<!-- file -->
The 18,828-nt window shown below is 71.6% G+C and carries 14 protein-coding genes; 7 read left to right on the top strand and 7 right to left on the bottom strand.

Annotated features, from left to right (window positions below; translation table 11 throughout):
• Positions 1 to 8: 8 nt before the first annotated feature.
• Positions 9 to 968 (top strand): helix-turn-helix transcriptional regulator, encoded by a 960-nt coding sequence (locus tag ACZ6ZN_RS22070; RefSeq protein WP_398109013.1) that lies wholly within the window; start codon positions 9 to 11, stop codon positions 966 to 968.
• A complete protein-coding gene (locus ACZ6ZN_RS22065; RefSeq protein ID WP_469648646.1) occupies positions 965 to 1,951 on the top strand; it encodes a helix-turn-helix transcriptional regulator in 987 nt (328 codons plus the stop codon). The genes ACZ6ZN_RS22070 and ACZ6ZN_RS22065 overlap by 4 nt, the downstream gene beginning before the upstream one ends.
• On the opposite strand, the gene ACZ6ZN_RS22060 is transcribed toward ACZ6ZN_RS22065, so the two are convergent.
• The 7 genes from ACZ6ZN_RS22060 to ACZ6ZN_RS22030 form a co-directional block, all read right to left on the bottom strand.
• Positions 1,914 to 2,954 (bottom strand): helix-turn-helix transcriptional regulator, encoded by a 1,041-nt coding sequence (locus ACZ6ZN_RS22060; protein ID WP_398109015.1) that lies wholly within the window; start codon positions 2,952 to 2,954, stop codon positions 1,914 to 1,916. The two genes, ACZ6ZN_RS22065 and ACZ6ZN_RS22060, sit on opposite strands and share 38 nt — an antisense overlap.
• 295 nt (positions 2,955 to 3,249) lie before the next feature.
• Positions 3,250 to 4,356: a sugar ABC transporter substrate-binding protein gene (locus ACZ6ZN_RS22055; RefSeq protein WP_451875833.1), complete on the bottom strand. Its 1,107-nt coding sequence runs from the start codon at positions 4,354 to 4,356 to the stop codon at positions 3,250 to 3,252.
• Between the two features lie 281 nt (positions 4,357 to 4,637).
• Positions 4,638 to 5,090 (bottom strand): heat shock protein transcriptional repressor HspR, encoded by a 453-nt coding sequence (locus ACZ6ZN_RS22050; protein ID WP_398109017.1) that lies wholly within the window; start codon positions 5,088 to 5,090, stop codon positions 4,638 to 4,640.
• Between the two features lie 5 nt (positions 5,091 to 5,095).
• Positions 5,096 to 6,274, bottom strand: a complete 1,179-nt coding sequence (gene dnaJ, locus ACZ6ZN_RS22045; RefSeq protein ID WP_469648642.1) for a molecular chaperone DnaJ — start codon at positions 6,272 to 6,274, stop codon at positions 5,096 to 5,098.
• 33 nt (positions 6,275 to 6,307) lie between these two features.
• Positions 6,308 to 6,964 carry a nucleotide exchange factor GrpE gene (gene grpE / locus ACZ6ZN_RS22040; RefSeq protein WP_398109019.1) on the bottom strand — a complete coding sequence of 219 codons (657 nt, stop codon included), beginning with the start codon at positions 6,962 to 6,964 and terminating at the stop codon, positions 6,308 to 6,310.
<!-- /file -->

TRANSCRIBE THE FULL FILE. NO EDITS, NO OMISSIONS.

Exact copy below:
The 18,828-nt window shown below is 71.6% G+C and carries 14 protein-coding genes; 7 read left to right on the top strand and 7 right to left on the bottom strand.

Annotated features, from left to right (window positions below; translation table 11 throughout):
• Positions 1 to 8: 8 nt before the first annotated feature.
• Positions 9 to 968 (top strand): helix-turn-helix transcriptional regulator, encoded by a 960-nt coding sequence (locus tag ACZ6ZN_RS22070; RefSeq protein WP_398109013.1) that lies wholly within the window; start codon positions 9 to 11, stop codon positions 966 to 968.
• A complete protein-coding gene (locus ACZ6ZN_RS22065; RefSeq protein ID WP_469648646.1) occupies positions 965 to 1,951 on the top strand; it encodes a helix-turn-helix transcriptional regulator in 987 nt (328 codons plus the stop codon). The genes ACZ6ZN_RS22070 and ACZ6ZN_RS22065 overlap by 4 nt, the downstream gene beginning before the upstream one ends.
• On the opposite strand, the gene ACZ6ZN_RS22060 is transcribed toward ACZ6ZN_RS22065, so the two are convergent.
• The 7 genes from ACZ6ZN_RS22060 to ACZ6ZN_RS22030 form a co-directional block, all read right to left on the bottom strand.
• Positions 1,914 to 2,954 (bottom strand): helix-turn-helix transcriptional regulator, encoded by a 1,041-nt coding sequence (locus ACZ6ZN_RS22060; protein ID WP_398109015.1) that lies wholly within the window; start codon positions 2,952 to 2,954, stop codon positions 1,914 to 1,916. The two genes, ACZ6ZN_RS22065 and ACZ6ZN_RS22060, sit on opposite strands and share 38 nt — an antisense overlap.
• 295 nt (positions 2,955 to 3,249) lie before the next feature.
• Positions 3,250 to 4,356: a sugar ABC transporter substrate-binding protein gene (locus ACZ6ZN_RS22055; RefSeq protein WP_451875833.1), complete on the bottom strand. Its 1,107-nt coding sequence runs from the start codon at positions 4,354 to 4,356 to the stop codon at positions 3,250 to 3,252.
• Between the two features lie 281 nt (positions 4,357 to 4,637).
• Positions 4,638 to 5,090 (bottom strand): heat shock protein transcriptional repressor HspR, encoded by a 453-nt coding sequence (locus ACZ6ZN_RS22050; protein ID WP_398109017.1) that lies wholly within the window; start codon positions 5,088 to 5,090, stop codon positions 4,638 to 4,640.
• Between the two features lie 5 nt (positions 5,091 to 5,095).
• Positions 5,096 to 6,274, bottom strand: a complete 1,179-nt coding sequence (gene dnaJ, locus ACZ6ZN_RS22045; RefSeq protein ID WP_469648642.1) for a molecular chaperone DnaJ — start codon at positions 6,272 to 6,274, stop codon at positions 5,096 to 5,098.
• 33 nt (positions 6,275 to 6,307) lie between these two features.
• Positions 6,308 to 6,964 carry a nucleotide exchange factor GrpE gene (gene grpE / locus ACZ6ZN_RS22040; RefSeq protein WP_398109019.1) on the bottom strand — a complete coding sequence of 219 codons (657 nt, stop codon included), beginning with the start codon at positions 6,962 to 6,964 and terminating at the stop codon, positions 6,308 to 6,310.